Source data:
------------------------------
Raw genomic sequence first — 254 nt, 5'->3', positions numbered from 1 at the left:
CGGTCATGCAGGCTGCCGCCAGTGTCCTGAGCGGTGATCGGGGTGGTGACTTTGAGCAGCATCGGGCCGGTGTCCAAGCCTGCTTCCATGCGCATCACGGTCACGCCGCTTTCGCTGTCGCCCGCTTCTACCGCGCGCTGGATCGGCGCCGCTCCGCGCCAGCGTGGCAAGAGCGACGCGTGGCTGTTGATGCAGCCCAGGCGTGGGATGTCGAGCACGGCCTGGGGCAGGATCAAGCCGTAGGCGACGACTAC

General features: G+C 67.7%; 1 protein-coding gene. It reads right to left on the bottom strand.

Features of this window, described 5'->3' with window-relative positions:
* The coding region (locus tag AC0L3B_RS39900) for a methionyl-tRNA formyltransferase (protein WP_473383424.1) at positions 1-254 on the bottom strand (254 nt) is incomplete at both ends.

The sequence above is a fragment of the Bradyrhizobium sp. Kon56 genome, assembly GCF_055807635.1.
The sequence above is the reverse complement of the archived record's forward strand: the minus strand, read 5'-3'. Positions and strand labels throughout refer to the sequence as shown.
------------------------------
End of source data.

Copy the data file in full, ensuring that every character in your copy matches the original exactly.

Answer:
Raw genomic sequence first — 254 nt, 5'->3', positions numbered from 1 at the left:
CGGTCATGCAGGCTGCCGCCAGTGTCCTGAGCGGTGATCGGGGTGGTGACTTTGAGCAGCATCGGGCCGGTGTCCAAGCCTGCTTCCATGCGCATCACGGTCACGCCGCTTTCGCTGTCGCCCGCTTCTACCGCGCGCTGGATCGGCGCCGCTCCGCGCCAGCGTGGCAAGAGCGACGCGTGGCTGTTGATGCAGCCCAGGCGTGGGATGTCGAGCACGGCCTGGGGCAGGATCAAGCCGTAGGCGACGACTAC

General features: G+C 67.7%; 1 protein-coding gene. It reads right to left on the bottom strand.

Features of this window, described 5'->3' with window-relative positions:
* The coding region (locus tag AC0L3B_RS39900) for a methionyl-tRNA formyltransferase (protein WP_473383424.1) at positions 1-254 on the bottom strand (254 nt) is incomplete at both ends.

The sequence above is a fragment of the Bradyrhizobium sp. Kon56 genome, assembly GCF_055807635.1.
The sequence above is the reverse complement of the archived record's forward strand: the minus strand, read 5'-3'. Positions and strand labels throughout refer to the sequence as shown.